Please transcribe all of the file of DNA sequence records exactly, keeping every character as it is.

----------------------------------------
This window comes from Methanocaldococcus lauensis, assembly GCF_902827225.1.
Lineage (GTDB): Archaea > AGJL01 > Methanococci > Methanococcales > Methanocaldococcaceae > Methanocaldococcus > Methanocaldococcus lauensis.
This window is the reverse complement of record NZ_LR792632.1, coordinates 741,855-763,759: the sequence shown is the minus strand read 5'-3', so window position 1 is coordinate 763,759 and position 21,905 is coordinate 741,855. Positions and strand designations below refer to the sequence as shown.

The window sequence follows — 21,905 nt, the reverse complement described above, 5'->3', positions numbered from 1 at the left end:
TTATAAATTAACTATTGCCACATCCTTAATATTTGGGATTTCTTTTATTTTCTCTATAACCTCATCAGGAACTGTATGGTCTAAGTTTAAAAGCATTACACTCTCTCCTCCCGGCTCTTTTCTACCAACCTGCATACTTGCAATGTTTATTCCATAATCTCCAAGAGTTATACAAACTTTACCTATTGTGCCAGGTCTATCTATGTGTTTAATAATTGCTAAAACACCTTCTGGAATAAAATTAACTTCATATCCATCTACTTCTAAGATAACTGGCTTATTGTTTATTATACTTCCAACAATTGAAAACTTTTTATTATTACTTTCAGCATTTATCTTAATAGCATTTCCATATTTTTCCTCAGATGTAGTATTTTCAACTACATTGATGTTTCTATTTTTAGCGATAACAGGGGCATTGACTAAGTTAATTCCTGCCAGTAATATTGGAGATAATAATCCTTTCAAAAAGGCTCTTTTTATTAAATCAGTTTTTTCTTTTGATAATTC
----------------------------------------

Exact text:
This window comes from Methanocaldococcus lauensis, assembly GCF_902827225.1.
Lineage (GTDB): Archaea > AGJL01 > Methanococci > Methanococcales > Methanocaldococcaceae > Methanocaldococcus > Methanocaldococcus lauensis.
This window is the reverse complement of record NZ_LR792632.1, coordinates 741,855-763,759: the sequence shown is the minus strand read 5'-3', so window position 1 is coordinate 763,759 and position 21,905 is coordinate 741,855. Positions and strand designations below refer to the sequence as shown.

The window sequence follows — 21,905 nt, the reverse complement described above, 5'->3', positions numbered from 1 at the left end:
TTATAAATTAACTATTGCCACATCCTTAATATTTGGGATTTCTTTTATTTTCTCTATAACCTCATCAGGAACTGTATGGTCTAAGTTTAAAAGCATTACACTCTCTCCTCCCGGCTCTTTTCTACCAACCTGCATACTTGCAATGTTTATTCCATAATCTCCAAGAGTTATACAAACTTTACCTATTGTGCCAGGTCTATCTATGTGTTTAATAATTGCTAAAACACCTTCTGGAATAAAATTAACTTCATATCCATCTACTTCTAAGATAACTGGCTTATTGTTTATTATACTTCCAACAATTGAAAACTTTTTATTATTACTTTCAGCATTTATCTTAATAGCATTTCCATATTTTTCCTCAGATGTAGTATTTTCAACTACATTGATGTTTCTATTTTTAGCGATAACAGGGGCATTGACTAAGTTAATTCCTGCCAGTAATATTGGAGATAATAATCCTTTCAAAAAGGCTCTTTTTATTAAATCAGTTTTTTCTTTTGATAATTC